Perhaps in response to users’ near-universal satisfaction with health apps, approximately half (46%) of healthcare professionals plan to integrate mobile apps into their practices within the next five years. Currently, only 16% of healthcare professionals use mHealth apps during patient care. All of this data resulted from the experience and opinions of 1,000 healthcare application users and 500 healthcare professionals, which were collected in a survey done by Research Now Group, Inc.
Nearly all users — 96%, to be exact — of healthcare applications agree that apps have positively affected their quality of life. Six-tenths of people that use mHealth apps do so to measure their workouts and physical activity levels. Slightly more than half of them work with mHealth apps as a way to prompt or remind themselves to exercise.
In the survey report, Vincent DeRobertis, senior vice president of global healthcare at Research Now, mentioned a few other services available to users through mHealth apps by saying: “Patients are gathering data about their condition or treatment… perhaps reducing visits to a physician.”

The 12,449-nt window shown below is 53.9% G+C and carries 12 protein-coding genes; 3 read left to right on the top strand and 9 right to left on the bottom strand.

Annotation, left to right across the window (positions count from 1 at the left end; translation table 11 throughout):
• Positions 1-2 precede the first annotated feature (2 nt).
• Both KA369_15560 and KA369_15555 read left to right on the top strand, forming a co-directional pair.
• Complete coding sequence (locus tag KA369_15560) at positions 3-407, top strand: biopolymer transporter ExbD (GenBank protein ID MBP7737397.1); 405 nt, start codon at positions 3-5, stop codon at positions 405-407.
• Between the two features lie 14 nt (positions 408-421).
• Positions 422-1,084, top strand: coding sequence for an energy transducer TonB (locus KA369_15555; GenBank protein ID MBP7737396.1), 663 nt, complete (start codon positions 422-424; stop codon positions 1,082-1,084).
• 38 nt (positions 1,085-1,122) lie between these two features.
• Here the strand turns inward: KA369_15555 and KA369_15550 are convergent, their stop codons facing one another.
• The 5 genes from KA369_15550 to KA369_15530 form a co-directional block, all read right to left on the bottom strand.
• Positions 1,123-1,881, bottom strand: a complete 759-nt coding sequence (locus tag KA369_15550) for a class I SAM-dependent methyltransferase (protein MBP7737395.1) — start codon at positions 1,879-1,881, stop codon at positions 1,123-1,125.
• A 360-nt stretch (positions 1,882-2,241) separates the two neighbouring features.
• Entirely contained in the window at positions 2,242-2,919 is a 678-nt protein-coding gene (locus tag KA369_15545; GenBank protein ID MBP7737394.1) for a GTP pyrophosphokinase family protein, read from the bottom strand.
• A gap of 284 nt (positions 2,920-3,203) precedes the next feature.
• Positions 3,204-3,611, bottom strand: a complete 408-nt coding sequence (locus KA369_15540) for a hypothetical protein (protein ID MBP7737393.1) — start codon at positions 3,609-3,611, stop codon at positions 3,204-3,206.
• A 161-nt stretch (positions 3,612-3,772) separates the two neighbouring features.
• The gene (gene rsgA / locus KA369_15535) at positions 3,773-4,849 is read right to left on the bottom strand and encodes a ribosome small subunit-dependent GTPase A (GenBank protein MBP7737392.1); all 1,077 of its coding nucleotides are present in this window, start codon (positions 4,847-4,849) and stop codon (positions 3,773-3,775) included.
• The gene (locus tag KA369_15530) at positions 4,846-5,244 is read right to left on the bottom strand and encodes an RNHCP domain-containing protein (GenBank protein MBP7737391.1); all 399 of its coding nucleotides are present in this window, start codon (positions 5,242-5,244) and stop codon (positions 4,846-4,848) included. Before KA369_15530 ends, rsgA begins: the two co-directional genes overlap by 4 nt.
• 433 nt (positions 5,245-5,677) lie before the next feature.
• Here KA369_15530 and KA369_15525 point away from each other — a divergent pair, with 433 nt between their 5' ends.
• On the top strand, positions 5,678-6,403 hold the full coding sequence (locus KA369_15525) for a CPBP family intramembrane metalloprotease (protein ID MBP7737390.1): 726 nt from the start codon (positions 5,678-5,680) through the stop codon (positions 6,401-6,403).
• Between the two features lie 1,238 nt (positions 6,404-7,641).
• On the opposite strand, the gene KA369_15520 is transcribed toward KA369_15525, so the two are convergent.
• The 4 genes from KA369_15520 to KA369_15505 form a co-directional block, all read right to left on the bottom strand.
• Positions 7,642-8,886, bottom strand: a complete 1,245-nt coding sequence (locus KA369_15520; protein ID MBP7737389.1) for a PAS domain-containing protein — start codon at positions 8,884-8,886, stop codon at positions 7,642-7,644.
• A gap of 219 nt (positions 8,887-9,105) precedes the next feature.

Healthcare professionals are confident mHealth apps have something to offer both sides of patient care situations. More than 70% of professionals believe apps will push patients to pay more attention to their physical conditions. Of the same group, 86% think health apps will give them more insight into their patients.
Not wanting to discount the value of years of medical education and experience, only 37% of healthcare professionals agree with the assessment of patients that using mHealth apps alone can lead to improvements in their health. Personal feelings of mHealth efficacy aside, most healthcare professionals recognize they are in the midst of an unavoidable onslaught of mobile technology. As such, only 19% think smartphones will never become part of their healthcare workflows.